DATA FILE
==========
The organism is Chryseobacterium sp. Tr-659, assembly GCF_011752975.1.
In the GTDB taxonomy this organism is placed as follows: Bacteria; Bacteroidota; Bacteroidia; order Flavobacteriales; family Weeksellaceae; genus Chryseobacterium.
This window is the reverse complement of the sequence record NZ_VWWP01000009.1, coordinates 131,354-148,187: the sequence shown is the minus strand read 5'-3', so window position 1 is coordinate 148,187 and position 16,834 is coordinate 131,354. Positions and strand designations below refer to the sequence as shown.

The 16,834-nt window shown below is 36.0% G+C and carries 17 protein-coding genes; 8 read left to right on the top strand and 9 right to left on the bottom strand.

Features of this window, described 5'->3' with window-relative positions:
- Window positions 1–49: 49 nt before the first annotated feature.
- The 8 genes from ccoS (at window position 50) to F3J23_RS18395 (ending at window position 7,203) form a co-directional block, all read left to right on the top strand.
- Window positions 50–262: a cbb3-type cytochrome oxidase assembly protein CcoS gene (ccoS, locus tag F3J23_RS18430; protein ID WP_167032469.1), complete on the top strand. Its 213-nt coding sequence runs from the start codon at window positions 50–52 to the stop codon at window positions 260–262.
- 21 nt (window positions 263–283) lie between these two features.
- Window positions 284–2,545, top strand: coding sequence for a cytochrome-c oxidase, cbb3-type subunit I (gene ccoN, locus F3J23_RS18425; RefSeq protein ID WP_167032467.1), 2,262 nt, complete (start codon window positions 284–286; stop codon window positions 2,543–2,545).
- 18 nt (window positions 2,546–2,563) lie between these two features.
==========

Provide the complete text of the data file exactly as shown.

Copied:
The organism is Chryseobacterium sp. Tr-659, assembly GCF_011752975.1.
In the GTDB taxonomy this organism is placed as follows: Bacteria; Bacteroidota; Bacteroidia; order Flavobacteriales; family Weeksellaceae; genus Chryseobacterium.
This window is the reverse complement of the sequence record NZ_VWWP01000009.1, coordinates 131,354-148,187: the sequence shown is the minus strand read 5'-3', so window position 1 is coordinate 148,187 and position 16,834 is coordinate 131,354. Positions and strand designations below refer to the sequence as shown.

The 16,834-nt window shown below is 36.0% G+C and carries 17 protein-coding genes; 8 read left to right on the top strand and 9 right to left on the bottom strand.

Features of this window, described 5'->3' with window-relative positions:
- Window positions 1–49: 49 nt before the first annotated feature.
- The 8 genes from ccoS (at window position 50) to F3J23_RS18395 (ending at window position 7,203) form a co-directional block, all read left to right on the top strand.
- Window positions 50–262: a cbb3-type cytochrome oxidase assembly protein CcoS gene (ccoS, locus tag F3J23_RS18430; protein ID WP_167032469.1), complete on the top strand. Its 213-nt coding sequence runs from the start codon at window positions 50–52 to the stop codon at window positions 260–262.
- 21 nt (window positions 263–283) lie between these two features.
- Window positions 284–2,545, top strand: coding sequence for a cytochrome-c oxidase, cbb3-type subunit I (gene ccoN, locus F3J23_RS18425; RefSeq protein ID WP_167032467.1), 2,262 nt, complete (start codon window positions 284–286; stop codon window positions 2,543–2,545).
- 18 nt (window positions 2,546–2,563) lie between these two features.